To retrace the economic, social and political development of Burkina Faso since 1960 is a real challenge. It was understood that the option of an approach based on long chronological sequences would in no way satisfy the demand for an in-depth historical analysis.
The Republic of Upper-Volta, renamed in 1984 Burkina Faso which means ‘The Land of Men of Honor’ was declared on 11 December 1958. First a member of the Franco-African Community initiated by General De Gaulle, in order to discourage the vague stirrings of independence movements in new African states coming from colonization, Burkina Faso achieved independence on 5 August 1960.
Under the presidency of Maurice Yaméogo, the ‘Father of Independence’ the claim to sovereignty would make up one of the main features of the First Republic’s foreign policy (1958-1966). Despite the Cooperation Agreements with France binding the former colonies to the ex- Metropole, the new Volta State would refuse French military bases to remain on national territory. However, on the domestic front the building of the Nation was somewhat marked by the continuation of debate between the new élite from the struggle for independence. The RDA (African Democratic Assembly), the main political party on the eve of independence was divided into rival factions organised around dignitaries of the Party. Amongst the other political groups, Professor Joseph Ki-Zerbo’s MLN (the National Liberation Movement) would constitute one of the main poles of opposition, through its strong links with the trade-union milieu. Indeed, the main characteristic of this political configuration on the eve of independence was that of the strong position occupied by trade-union groups of workers and students. In this context of learning about the political autonomy process, where the large majority of the population was on the margins of political discussion, and excluded de facto by the political elite, trade-union groups were to be a real opposing force. Whilst the political and economic management of the country, under the direction of an elite more concerned with conspicuous spending and personal enrichment, would lead to a deep social and economic crisis, the trade unionists would be the main architects of a popular rebellion movement against the government, resulting in the president, Maurice Yaméogo being forced to leave on 3 January 1966.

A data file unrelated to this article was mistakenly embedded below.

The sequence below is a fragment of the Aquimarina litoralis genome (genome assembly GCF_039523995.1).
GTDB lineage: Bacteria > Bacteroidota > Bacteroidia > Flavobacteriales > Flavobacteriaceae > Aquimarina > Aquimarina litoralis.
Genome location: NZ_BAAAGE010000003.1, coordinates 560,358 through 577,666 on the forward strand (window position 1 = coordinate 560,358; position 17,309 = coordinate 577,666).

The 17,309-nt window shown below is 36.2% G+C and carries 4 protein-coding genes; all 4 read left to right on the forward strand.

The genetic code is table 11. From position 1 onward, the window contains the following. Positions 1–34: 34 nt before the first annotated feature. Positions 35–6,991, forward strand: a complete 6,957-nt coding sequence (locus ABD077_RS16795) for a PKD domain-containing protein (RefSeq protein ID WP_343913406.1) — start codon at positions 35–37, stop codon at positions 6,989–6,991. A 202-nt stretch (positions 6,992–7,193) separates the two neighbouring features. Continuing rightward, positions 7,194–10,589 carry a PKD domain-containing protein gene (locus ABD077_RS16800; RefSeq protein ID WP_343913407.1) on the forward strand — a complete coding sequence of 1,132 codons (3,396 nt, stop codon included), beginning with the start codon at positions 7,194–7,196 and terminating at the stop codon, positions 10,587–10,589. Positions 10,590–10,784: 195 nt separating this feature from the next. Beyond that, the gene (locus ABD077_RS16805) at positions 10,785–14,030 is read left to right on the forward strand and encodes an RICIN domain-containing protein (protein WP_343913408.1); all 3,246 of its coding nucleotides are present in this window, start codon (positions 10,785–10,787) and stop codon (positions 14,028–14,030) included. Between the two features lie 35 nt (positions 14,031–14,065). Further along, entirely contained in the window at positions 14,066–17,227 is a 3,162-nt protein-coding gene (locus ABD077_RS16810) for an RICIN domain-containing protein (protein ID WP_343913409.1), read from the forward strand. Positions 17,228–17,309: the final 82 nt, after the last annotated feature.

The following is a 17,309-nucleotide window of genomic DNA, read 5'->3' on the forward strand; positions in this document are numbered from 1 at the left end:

Resignation by the President of the Republic, or a coup d’état by Lieutenant Colonel Sangoulé Lamizana? The date, 3 January 1966 continues to fuel the polemic on the real nature of this political upheaval. Whatever the interpretation, this event marked the subsequent course of the country’s long-term political history. On the one hand it appeared as the first large-scale demonstration by the people to reject the political elite in power since independence, and on the other, it would mark the start of a political rupture in Upper-Volta in a new era of management of state power, dominated by military regimes. During the period covering 1966 to 1991, notwithstanding the interludes of the 2nd and 3rd Republics, the management of power bore the military seal with of course, considerable variants in the concept, management and political direction of the State. Swept to the power as the head of State following the popular movement of mistrust against President Maurice Yaméogo, Lieutenant Colonel, then General Sangoulé Lamiza got down to putting into place an economic austerity policy to deal with the economic crisis. In this effort, emergency and constitutional regimes alternated one after another. After a military regime from 1966 to 1970, a new Constitution was declared on 29 June 1970 establishing the 2nd Republic. This was suspended on 8 February1974 following a political crisis within the RDA. A second period of emergency regime began which would last until 13 December 1977, date of the promulgation of the a 3rd Republic’s Constitution that was suspended 3 years after, following a coup d’état by Colonel Saye Zerbo on 25 November 1980.